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The Investec Cape Town Art Fair, displayed, some of the finest examples of African contemporary art in all its forms with a vibrancy and diversity that transcends the canvas, attracting some of the most in-demand artists from the African continent.

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Cape town’s art scene is constantly evolving and that was quite evident at the fair.

This event also provided an ideal platform for international buyers, who were intent on finding their next masterpieces, from the African continent.  Many of them were looking at East Africa, with particular focus on Kenyan artists’ rich and multi-layered works.

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Xplore Africa

Young Senegalese Reinvigorate Furniture-Making Industry

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Young Senegalese Reinvigorate Furniture-Making Industry

A young man in Senegal has shown some fine craftsmanship to reinvigorate the furniture-making industry by making use of oil drums and used metal as raw materials to develop new models of furniture such as dining tables, cabinets and even living room furniture at his workshop. To achieve the highly conventional product, he transforms metal and practices the art of upholstery.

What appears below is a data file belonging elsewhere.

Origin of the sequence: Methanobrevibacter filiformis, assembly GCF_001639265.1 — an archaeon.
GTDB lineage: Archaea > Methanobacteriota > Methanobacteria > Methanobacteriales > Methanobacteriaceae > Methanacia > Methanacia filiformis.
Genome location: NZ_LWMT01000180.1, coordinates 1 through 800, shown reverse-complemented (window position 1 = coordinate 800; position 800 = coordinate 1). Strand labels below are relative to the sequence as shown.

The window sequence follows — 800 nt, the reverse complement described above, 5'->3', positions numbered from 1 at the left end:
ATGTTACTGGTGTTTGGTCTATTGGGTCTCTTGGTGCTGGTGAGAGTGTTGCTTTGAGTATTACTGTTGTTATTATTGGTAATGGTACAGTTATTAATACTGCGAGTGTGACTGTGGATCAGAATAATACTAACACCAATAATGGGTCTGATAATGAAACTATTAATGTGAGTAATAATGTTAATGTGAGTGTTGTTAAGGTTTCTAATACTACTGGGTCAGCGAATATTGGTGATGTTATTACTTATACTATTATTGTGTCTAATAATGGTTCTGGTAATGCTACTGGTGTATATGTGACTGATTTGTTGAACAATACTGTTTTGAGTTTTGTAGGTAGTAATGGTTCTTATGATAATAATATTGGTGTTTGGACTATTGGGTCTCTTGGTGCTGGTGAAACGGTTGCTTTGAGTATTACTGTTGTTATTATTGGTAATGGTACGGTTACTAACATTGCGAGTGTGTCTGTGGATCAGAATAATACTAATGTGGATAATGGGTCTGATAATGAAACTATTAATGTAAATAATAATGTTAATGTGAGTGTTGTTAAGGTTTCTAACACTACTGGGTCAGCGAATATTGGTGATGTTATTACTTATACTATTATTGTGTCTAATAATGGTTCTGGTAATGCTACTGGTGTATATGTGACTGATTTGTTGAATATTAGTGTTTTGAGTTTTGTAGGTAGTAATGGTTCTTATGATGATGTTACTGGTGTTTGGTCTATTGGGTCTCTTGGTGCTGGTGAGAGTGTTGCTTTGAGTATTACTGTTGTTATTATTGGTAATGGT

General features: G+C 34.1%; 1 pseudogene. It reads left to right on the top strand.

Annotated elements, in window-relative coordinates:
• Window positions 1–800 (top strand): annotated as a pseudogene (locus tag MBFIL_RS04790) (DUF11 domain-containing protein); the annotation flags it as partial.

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Babacar Thiam, an ambitious and passionate young Senegalese man, is seeking to revolutionize the industry with a new outlook by using metals as raw materials.

Each week, Thiam invents new models for his clients, most of whom are attracted by the originality of the concept he uses to create the products.